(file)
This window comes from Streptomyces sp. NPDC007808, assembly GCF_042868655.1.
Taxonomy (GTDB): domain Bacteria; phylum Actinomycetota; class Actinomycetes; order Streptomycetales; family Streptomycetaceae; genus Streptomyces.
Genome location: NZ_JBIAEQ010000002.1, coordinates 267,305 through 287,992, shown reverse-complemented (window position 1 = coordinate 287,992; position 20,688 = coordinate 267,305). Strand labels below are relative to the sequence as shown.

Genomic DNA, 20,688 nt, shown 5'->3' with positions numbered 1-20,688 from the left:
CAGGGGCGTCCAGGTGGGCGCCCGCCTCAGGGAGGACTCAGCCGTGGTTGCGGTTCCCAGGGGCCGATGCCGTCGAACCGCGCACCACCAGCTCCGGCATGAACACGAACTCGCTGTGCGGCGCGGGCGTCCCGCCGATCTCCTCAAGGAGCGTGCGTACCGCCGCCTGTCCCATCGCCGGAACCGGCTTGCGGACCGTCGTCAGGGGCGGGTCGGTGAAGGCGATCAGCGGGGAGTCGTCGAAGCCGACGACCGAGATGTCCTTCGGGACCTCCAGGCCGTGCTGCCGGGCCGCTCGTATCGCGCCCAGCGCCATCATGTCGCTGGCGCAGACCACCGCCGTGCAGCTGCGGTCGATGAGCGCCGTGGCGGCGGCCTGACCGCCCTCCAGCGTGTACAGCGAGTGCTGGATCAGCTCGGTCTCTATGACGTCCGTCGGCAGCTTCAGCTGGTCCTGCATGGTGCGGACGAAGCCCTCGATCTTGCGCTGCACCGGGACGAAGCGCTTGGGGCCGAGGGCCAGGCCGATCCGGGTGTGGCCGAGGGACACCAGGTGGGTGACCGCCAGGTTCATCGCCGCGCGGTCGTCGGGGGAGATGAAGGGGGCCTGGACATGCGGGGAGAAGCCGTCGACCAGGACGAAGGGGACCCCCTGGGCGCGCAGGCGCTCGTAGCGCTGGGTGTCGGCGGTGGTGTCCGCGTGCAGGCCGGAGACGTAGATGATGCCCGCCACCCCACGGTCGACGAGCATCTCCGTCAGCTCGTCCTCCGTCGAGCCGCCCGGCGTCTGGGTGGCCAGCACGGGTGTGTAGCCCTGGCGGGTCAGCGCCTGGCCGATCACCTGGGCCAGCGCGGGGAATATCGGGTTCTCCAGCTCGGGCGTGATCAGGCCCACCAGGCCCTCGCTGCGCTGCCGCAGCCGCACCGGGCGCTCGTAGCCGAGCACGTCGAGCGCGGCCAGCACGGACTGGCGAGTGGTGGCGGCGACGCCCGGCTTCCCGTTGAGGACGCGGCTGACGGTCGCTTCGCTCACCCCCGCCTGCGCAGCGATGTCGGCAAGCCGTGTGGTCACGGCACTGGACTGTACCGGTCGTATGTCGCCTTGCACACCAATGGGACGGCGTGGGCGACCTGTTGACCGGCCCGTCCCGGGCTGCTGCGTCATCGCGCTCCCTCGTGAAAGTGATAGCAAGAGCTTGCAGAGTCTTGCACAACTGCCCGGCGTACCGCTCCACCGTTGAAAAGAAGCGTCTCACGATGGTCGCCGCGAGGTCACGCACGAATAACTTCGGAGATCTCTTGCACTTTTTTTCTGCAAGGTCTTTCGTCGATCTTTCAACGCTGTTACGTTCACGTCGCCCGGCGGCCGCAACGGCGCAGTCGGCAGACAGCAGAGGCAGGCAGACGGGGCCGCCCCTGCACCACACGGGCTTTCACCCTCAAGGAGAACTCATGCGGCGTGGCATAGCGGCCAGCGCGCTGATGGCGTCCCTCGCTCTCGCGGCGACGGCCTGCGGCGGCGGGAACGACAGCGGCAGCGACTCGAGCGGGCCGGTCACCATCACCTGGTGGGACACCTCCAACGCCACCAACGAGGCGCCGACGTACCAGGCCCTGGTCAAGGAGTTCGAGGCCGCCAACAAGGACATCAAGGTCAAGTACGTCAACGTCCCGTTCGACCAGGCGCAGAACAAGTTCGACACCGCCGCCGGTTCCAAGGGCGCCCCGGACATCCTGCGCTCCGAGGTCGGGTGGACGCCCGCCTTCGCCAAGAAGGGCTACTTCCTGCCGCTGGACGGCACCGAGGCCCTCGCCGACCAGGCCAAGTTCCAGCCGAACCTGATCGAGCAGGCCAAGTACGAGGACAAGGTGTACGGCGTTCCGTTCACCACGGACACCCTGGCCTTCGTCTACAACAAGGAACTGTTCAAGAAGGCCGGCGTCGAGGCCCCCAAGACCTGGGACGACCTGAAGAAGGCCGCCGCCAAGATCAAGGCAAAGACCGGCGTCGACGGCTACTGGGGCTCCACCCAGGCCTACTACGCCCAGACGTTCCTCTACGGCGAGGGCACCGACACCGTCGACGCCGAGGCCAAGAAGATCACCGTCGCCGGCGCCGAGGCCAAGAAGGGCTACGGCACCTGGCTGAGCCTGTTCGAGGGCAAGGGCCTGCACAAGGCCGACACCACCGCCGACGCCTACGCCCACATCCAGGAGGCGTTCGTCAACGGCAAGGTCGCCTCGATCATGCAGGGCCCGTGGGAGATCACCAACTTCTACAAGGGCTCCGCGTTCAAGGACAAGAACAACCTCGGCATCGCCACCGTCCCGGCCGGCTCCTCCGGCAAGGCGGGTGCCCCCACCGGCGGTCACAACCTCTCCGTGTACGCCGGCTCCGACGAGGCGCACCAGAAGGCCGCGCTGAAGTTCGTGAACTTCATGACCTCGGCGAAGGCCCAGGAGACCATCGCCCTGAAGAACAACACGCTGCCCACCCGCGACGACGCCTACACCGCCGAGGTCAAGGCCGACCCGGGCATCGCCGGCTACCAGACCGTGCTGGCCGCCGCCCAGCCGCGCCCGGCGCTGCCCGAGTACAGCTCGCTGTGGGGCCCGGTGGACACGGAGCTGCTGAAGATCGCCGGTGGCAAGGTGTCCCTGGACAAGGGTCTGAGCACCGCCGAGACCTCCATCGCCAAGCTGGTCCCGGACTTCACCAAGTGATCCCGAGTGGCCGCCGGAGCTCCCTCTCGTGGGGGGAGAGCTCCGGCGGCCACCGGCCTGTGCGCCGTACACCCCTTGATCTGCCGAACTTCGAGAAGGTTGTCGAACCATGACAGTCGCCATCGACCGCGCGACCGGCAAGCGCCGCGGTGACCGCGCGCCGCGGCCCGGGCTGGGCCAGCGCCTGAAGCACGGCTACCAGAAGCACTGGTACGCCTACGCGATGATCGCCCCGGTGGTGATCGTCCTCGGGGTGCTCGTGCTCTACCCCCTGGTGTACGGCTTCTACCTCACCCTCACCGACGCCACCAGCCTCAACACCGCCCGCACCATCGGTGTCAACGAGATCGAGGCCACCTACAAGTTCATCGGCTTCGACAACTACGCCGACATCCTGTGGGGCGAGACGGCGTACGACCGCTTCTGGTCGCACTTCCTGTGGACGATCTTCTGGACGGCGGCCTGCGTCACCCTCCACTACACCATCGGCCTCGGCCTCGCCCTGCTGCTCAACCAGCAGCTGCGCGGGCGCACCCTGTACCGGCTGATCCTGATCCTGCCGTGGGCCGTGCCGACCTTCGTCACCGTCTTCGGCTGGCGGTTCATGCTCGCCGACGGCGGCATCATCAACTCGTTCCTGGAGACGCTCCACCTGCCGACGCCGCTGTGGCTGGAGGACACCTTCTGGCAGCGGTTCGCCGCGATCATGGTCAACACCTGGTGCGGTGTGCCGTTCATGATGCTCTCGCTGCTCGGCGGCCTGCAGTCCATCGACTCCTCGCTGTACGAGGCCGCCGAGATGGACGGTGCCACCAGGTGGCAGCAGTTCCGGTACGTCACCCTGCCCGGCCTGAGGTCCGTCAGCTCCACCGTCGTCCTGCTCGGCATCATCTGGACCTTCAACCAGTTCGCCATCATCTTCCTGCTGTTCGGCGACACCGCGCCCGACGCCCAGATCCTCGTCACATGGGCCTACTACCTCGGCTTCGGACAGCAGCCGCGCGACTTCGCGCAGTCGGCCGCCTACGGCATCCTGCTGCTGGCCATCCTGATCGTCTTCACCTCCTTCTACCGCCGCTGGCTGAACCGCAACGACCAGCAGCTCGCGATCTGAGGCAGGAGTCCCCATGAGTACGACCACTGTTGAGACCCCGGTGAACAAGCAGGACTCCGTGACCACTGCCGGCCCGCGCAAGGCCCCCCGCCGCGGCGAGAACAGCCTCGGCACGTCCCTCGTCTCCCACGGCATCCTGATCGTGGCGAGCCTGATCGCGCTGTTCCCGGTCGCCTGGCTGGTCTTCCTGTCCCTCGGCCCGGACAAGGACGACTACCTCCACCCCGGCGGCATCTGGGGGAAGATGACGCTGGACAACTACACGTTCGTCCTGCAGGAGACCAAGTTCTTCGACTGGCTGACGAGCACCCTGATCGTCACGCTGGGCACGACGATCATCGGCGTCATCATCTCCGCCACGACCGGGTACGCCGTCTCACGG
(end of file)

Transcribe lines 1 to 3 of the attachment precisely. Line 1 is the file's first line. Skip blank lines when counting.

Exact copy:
This window comes from Streptomyces sp. NPDC007808, assembly GCF_042868655.1.
Taxonomy (GTDB): domain Bacteria; phylum Actinomycetota; class Actinomycetes; order Streptomycetales; family Streptomycetaceae; genus Streptomyces.
Genome location: NZ_JBIAEQ010000002.1, coordinates 267,305 through 287,992, shown reverse-complemented (window position 1 = coordinate 287,992; position 20,688 = coordinate 267,305). Strand labels below are relative to the sequence as shown.